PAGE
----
Caribbean-Pacific fishers’ exchange encourages sharing of best practices

Caribbean-Pacific fishers' exchange. Image: via Caribbean Regional Fisheries Mechanism.
Fisheries

The Caribbean Regional Fisheries Mechanism (CRFM), in cooperation with the United Nations’ Food and Agriculture Organisation’s Subregional Office for the Pacific Islands, have organized a Caribbean-Pacific fishers’ exchange tour, with a specific focus on the use of fish aggregating devices (FADs):

The Caribbean Regional Fisheries Mechanism (CRFM) and the FAO Subregional Office for the Pacific Islands (FAO SAP) in Samoa are collaborating to host the Pacific-Caribbean Nearshore FAD Fisher Exchange – a 12-day study tour in three Caribbean countries.

Stakeholders from four Pacific territories – Cook Islands, Vanuatu, Tonga and Samoa – arrived in Barbados this weekend for the first leg of the tour, organized to facilitate the sharing of experiences among stakeholders from the Pacific and Caribbean Small Island Developing States (SIDS).

The tour will also facilitate the development of best practices to support sustainable development of small-scale fisheries which rely on the use of Fish Aggregating Devices (FADs).

Milton Haughton, Executive Director of the CRFM said, “We are very pleased to be able to host our visitors from the Pacific Islands and not only share our successes and knowledge regarding the use and management of FADs by our small-scale fishers to improve production of pelagic fishes, but also to learn from their experiences in the Pacific. This study tour is mutually beneficial to fisherfolk in the Caribbean and Pacific Islands.”

The team began with visits to fish markets and landing sites in Barbados. Tour participants also dialogued while there with members of the local Fisheries Association.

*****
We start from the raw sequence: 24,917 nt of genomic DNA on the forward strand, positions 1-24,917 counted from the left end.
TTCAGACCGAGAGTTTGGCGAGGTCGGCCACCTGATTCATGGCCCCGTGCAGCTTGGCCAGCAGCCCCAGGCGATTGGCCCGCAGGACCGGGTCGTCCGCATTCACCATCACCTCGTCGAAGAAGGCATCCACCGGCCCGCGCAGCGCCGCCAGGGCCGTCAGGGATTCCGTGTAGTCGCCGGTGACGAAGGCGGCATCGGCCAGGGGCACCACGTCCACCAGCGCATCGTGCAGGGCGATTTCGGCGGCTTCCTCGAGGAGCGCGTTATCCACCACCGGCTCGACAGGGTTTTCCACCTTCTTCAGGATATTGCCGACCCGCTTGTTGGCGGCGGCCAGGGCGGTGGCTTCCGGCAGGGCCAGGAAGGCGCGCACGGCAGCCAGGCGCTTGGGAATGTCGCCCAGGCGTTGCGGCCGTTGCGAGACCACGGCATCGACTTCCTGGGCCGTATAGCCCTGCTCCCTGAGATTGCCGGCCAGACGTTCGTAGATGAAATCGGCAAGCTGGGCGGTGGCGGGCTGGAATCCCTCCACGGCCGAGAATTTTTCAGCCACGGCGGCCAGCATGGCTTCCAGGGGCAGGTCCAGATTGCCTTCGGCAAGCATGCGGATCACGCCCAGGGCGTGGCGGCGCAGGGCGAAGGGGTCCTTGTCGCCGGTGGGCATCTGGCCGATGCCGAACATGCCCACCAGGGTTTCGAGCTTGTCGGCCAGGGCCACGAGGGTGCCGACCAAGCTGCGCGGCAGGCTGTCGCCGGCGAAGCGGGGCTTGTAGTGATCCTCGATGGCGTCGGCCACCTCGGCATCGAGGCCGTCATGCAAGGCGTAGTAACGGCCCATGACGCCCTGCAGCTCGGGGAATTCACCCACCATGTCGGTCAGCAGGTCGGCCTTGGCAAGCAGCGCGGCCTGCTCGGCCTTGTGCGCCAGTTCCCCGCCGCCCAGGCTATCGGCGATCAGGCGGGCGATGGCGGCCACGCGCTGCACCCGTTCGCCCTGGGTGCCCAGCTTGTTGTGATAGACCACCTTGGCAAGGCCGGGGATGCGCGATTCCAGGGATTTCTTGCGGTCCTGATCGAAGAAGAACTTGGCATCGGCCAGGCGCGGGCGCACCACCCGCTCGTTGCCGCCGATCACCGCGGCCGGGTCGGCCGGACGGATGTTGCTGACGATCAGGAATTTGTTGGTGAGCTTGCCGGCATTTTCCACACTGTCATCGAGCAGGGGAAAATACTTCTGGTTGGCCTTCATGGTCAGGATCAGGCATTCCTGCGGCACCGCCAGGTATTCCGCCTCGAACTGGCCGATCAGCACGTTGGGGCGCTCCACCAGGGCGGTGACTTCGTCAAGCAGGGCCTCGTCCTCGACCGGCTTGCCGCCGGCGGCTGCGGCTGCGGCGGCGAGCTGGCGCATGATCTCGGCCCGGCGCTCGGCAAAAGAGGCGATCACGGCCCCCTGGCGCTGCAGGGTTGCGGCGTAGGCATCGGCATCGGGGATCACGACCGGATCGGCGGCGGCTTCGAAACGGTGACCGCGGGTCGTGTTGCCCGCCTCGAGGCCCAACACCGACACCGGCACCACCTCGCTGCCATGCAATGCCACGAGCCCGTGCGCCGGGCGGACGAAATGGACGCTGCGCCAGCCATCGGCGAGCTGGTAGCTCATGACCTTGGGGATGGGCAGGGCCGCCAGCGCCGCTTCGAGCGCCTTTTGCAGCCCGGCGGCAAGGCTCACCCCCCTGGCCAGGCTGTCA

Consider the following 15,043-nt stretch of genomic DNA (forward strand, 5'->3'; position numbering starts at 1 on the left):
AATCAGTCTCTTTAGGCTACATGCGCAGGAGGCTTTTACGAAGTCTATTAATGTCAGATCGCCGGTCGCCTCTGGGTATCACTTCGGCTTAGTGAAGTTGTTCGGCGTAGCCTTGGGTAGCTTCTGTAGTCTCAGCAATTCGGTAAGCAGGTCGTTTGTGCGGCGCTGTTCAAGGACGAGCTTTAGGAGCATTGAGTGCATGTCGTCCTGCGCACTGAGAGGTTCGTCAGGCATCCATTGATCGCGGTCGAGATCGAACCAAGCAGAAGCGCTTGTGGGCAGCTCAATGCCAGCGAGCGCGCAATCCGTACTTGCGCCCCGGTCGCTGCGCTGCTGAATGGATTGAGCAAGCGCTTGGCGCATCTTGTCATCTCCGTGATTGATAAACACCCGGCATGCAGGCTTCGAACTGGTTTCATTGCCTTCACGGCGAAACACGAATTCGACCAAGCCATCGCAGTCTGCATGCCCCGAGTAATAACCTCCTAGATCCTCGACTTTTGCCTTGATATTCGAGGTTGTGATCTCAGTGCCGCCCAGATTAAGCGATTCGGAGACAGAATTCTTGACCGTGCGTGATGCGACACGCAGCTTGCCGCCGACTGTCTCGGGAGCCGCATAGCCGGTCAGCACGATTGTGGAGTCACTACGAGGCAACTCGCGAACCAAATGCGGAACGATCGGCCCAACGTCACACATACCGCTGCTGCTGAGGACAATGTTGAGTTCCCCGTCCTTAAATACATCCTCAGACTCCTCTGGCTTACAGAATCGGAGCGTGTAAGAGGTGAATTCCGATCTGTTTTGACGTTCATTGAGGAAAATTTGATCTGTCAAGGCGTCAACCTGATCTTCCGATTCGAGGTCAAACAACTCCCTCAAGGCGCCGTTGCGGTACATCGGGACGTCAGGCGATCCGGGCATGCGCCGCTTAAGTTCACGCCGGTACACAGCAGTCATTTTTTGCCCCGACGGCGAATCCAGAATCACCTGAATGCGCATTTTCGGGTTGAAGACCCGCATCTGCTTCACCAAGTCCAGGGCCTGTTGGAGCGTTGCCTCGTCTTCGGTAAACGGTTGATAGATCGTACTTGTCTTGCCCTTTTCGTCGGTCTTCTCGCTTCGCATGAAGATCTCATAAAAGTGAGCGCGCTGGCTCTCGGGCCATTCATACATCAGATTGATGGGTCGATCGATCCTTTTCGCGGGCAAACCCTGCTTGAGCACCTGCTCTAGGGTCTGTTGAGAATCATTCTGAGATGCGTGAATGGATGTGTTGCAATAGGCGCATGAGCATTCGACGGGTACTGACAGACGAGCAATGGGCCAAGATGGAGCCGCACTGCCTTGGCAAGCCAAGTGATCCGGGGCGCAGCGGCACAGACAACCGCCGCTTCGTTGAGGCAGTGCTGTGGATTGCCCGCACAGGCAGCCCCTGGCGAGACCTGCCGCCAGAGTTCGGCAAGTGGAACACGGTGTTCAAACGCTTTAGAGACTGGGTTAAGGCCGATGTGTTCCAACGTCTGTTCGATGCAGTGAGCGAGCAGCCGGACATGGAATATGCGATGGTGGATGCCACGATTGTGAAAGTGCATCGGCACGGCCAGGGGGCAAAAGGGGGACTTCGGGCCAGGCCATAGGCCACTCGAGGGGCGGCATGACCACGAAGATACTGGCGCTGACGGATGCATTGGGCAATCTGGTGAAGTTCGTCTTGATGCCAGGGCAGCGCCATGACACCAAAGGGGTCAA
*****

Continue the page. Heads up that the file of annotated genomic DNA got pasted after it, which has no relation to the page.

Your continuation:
They moved on next to Grenada, where they are also to visit fish markets and landing sites, and hold discussions with fishing associations there.

The final leg of their tour is Dominica, where they will, likewise, engage stakeholders in that country.

The tour is scheduled to conclude on May 30, and the information shared will be compiled to produce a publication detailing the characteristics and status of small-scale FAD fisheries in the Caribbean and the Pacific. The report will focus on fisheries management, fishing operations, the technology used, the engagement of fishers in decision-making, care of the catch, marketing and sale of products, data collection, as well as best practices for the fisheries. It will be disseminated once finalized.

Organizers note that nearshore FADs are gaining momentum in the Pacific region as a tool to enhance food security and income for fishers and communities, and to reduce pressure on the resources of lagoons and reef fisheries. Evaluating FAD fisheries in other parts of the world, such as the Caribbean, can provide greater insights into both risks and opportunities associated with fisheries development, they detailed.

Find out more at the CRFM website.

 

[Image: via CRFM]

 

No Comments

Leave a Reply

Your email address will not be published. Required fields are marked *

This site uses Akismet to reduce spam. Learn how your comment data is processed.

Mariculture. Image: Michael Chu.
Fisheries
A wealth of potential for aquaculture in the Caribbean

The Caribbean could increase its seafood production to over 34 million metric tons per year, according to recently published research on the economic and ecological potential for offshore mariculture in the region: A team led by researchers at UC Santa Barbara’s Bren School of Environmental Science & Management and the …

Sargassum on a beach in Barbados. Image: via Barbados Government Information Service
Fisheries
How the sargassum influx has affected Caribbean fisherfolk’s livelihoods and income

In an eye-opening article published at Caribbean News Now, Daphne Ewing-Chow and Iris Monnereau write about how the annual sargassum invasions in the Caribbean have been affecting fisherfolk’s ability to make a living:  Sargassum has had negative economic consequences for the industry through the altered composition and availability of fish …

GWI officials at Kaituma river. Image: GWI via Stabroek News
Fisheries
High levels of mercury found in Kaituma River, Guyana; testing to begin at other sites soon

The Kaituma River was the principal source of potable water for residents of the Port Kaituma community, up until water testing revealed high levels of mercury contamination: Though surface water is the main source of water supply for the residents of Port Kaituma, Region One, the Guyana Water Incorporated has …